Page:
When we allow tax exemptions for private non-profits, we are acknowledging there is a vast domain of activity, whether charitable or educational or advocacy-based, that is good for society but is best and most appropriately done outside the public sector. This is in part because the government shouldn't be involved in many of those activities precisely because public opinion of them is sharply divided (e.g., Planned Parenthood and the NRA). It is in part because the tax exemption is worth less money than the amount given to the cause, meaning that even if one does consider the exemption a subsidy, it is a means of achieving the charitable goal at a lower public cost. And it is also because it is a good thing in and of itself to have organizations that help people independent of government policies about that help or their agreement with government policies.

The ACLU op-ed cites some Catholic charities' refusal to offer or counsel women about abortion services as a kind of discrimination worthy of stripping them of RFRA's protections. But at least the current arrangement allows for both those charities and non-profits such as Planned Parenthood. Does anyone doubt that, in a nation tilted heavily, if not exclusively, toward public-sector charity, the likes of the ACLU would lobby for prioritizing abortion access over counseling about other options? Why would we want to force ourselves into a situation where that choice has to be made, rather than encouraging a range of entities? Having a wide variety of charitable organizations independent of government is an invaluable check against government overreach, and intrusion on liberty, in the distribution of aid. Removing the tax exemption from non-profits either generally or in specific cases runs counter to all these goals.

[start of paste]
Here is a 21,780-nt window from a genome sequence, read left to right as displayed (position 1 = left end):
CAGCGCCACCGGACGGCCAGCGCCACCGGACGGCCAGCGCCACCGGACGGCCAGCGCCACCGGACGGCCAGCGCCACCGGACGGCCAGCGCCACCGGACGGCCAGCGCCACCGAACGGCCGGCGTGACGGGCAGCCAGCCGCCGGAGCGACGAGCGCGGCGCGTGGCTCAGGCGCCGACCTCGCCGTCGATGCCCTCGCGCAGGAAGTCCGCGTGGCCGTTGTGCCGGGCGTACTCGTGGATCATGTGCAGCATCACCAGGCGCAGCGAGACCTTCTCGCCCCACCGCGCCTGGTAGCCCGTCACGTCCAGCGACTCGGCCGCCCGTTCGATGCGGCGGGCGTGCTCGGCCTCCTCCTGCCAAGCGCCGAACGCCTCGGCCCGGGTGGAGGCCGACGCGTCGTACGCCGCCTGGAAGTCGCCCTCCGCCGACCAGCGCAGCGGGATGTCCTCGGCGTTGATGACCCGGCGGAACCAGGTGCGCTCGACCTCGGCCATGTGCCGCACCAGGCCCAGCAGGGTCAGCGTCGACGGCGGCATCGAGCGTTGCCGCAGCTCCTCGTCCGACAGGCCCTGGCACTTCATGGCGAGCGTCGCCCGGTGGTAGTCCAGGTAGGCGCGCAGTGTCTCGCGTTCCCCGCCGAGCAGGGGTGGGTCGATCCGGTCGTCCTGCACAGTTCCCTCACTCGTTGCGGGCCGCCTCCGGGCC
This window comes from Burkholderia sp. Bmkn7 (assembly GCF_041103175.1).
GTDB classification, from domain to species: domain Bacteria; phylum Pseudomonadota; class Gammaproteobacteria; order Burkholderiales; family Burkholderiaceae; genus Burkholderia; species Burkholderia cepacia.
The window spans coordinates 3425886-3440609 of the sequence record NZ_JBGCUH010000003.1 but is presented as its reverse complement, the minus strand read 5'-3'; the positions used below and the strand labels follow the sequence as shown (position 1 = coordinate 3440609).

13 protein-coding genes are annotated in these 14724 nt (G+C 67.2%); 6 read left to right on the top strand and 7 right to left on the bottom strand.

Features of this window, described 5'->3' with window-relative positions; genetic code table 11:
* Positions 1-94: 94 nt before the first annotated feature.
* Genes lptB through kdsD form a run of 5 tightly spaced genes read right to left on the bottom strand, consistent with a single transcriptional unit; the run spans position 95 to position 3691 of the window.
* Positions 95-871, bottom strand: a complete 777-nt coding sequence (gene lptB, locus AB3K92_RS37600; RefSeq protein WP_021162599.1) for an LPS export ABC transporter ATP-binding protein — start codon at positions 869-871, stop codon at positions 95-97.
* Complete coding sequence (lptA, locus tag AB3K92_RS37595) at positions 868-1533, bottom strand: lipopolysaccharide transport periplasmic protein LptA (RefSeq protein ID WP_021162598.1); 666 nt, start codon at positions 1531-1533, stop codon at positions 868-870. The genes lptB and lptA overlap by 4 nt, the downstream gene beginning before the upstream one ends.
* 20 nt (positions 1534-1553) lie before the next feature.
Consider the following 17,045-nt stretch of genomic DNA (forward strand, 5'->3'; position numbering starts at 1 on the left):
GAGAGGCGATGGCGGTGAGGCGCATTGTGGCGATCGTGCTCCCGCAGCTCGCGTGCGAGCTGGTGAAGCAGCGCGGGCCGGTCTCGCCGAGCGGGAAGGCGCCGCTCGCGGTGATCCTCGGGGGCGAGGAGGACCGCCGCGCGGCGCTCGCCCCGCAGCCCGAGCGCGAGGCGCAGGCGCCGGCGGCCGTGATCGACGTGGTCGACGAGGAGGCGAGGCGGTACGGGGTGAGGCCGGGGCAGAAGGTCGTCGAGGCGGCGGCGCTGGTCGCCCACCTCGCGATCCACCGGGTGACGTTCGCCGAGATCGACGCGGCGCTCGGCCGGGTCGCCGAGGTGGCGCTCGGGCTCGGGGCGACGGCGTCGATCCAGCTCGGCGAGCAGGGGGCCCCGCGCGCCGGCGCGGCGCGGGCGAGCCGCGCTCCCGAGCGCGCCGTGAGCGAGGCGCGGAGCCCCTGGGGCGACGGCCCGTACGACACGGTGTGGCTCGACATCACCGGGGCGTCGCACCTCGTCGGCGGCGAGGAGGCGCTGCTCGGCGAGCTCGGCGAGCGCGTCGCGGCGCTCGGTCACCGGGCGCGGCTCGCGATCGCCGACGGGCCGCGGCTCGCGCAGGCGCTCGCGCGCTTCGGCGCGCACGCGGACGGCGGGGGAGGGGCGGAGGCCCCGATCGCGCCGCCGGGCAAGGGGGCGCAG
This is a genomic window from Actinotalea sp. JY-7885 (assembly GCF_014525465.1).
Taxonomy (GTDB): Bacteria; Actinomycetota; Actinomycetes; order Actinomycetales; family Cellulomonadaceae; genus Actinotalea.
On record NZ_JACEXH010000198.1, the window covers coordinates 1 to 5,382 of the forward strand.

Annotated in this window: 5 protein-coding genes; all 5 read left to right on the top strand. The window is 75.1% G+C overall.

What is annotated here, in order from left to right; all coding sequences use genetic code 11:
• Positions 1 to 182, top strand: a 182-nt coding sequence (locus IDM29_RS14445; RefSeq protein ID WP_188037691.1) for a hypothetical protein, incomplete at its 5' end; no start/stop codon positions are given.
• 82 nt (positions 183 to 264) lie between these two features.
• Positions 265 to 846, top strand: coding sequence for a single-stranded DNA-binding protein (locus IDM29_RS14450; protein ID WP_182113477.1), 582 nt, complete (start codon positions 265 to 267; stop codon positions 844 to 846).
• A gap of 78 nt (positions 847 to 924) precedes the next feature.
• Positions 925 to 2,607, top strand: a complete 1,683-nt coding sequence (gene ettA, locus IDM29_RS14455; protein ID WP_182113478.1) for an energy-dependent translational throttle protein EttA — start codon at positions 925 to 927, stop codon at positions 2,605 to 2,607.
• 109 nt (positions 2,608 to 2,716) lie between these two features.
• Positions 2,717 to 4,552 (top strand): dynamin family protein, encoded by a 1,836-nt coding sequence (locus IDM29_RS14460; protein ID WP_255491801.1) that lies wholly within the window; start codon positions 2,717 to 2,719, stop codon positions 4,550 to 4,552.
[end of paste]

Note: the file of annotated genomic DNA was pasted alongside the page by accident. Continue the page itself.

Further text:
Arguments against private charity, such as the following part of Oppenheimer's piece, instead rely on denying the full spectrum of work being done:

"Defenders of tax exemptions and deductions argues that if we got rid of them charitable giving would drop. It surely would, although how much, we can't say. But of course government revenue would go up, and that money could be used to, say, house the homeless and feed the hungry. We'd have fewer church soup kitchens -- but countries that truly care about poverty don't rely on churches to run soup kitchens."

Well, neither does this country, except in the very narrowest sense: Perhaps only "churches" (his word) run "soup kitchens," but this country also spends tens of billions of dollars a year to provide food stamps to approximately 1 in 7 people . The majority of the federal budget, in fact, consists of redistributing money from some people to others. The notion that private charity is somehow crowding out government programs -- rather than the other way around -- is ludicrous.

Very, very little of this way of thinking can be justified by Friday's court ruling. Rather, the ruling is merely being used an excuse for some folks to attack people and organizations they were inclined to attack anyway. "Live and let live," huh?

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About the Author

Kyle Wingfield joined the AJC in 2009. He is a native of Dalton and a graduate of the University of Georgia.